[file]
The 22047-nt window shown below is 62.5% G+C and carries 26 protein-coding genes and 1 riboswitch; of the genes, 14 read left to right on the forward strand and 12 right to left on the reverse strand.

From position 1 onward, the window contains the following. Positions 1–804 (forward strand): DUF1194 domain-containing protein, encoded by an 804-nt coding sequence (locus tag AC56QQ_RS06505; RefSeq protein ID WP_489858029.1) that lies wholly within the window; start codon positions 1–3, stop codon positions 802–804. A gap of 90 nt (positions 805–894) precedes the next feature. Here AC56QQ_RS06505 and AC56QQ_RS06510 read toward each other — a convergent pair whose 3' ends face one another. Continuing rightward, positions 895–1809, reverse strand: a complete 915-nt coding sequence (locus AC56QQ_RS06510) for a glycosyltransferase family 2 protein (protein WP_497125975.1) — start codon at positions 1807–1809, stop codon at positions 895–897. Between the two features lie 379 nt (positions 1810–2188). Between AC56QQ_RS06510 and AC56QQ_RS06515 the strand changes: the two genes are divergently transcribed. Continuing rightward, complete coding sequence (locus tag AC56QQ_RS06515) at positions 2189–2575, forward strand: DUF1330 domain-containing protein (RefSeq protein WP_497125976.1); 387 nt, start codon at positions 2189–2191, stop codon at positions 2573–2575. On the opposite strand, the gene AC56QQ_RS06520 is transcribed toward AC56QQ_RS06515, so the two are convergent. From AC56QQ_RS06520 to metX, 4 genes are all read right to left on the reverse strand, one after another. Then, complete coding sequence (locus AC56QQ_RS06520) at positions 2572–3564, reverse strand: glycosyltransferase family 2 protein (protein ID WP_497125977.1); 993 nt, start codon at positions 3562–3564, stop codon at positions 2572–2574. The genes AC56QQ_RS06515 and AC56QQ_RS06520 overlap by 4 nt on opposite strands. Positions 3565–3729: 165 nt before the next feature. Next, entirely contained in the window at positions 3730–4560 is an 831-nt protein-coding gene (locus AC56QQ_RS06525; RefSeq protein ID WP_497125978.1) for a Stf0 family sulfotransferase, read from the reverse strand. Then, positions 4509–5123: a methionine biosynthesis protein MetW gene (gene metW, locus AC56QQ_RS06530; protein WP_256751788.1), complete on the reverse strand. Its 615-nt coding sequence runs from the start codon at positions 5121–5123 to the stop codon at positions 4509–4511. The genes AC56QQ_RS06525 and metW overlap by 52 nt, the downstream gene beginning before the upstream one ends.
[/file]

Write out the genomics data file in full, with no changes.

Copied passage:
The 22047-nt window shown below is 62.5% G+C and carries 26 protein-coding genes and 1 riboswitch; of the genes, 14 read left to right on the forward strand and 12 right to left on the reverse strand.

From position 1 onward, the window contains the following. Positions 1–804 (forward strand): DUF1194 domain-containing protein, encoded by an 804-nt coding sequence (locus tag AC56QQ_RS06505; RefSeq protein ID WP_489858029.1) that lies wholly within the window; start codon positions 1–3, stop codon positions 802–804. A gap of 90 nt (positions 805–894) precedes the next feature. Here AC56QQ_RS06505 and AC56QQ_RS06510 read toward each other — a convergent pair whose 3' ends face one another. Continuing rightward, positions 895–1809, reverse strand: a complete 915-nt coding sequence (locus AC56QQ_RS06510) for a glycosyltransferase family 2 protein (protein WP_497125975.1) — start codon at positions 1807–1809, stop codon at positions 895–897. Between the two features lie 379 nt (positions 1810–2188). Between AC56QQ_RS06510 and AC56QQ_RS06515 the strand changes: the two genes are divergently transcribed. Continuing rightward, complete coding sequence (locus tag AC56QQ_RS06515) at positions 2189–2575, forward strand: DUF1330 domain-containing protein (RefSeq protein WP_497125976.1); 387 nt, start codon at positions 2189–2191, stop codon at positions 2573–2575. On the opposite strand, the gene AC56QQ_RS06520 is transcribed toward AC56QQ_RS06515, so the two are convergent. From AC56QQ_RS06520 to metX, 4 genes are all read right to left on the reverse strand, one after another. Then, complete coding sequence (locus AC56QQ_RS06520) at positions 2572–3564, reverse strand: glycosyltransferase family 2 protein (protein ID WP_497125977.1); 993 nt, start codon at positions 3562–3564, stop codon at positions 2572–2574. The genes AC56QQ_RS06515 and AC56QQ_RS06520 overlap by 4 nt on opposite strands. Positions 3565–3729: 165 nt before the next feature. Next, entirely contained in the window at positions 3730–4560 is an 831-nt protein-coding gene (locus AC56QQ_RS06525; RefSeq protein ID WP_497125978.1) for a Stf0 family sulfotransferase, read from the reverse strand. Then, positions 4509–5123: a methionine biosynthesis protein MetW gene (gene metW, locus AC56QQ_RS06530; protein WP_256751788.1), complete on the reverse strand. Its 615-nt coding sequence runs from the start codon at positions 5121–5123 to the stop codon at positions 4509–4511. The genes AC56QQ_RS06525 and metW overlap by 52 nt, the downstream gene beginning before the upstream one ends.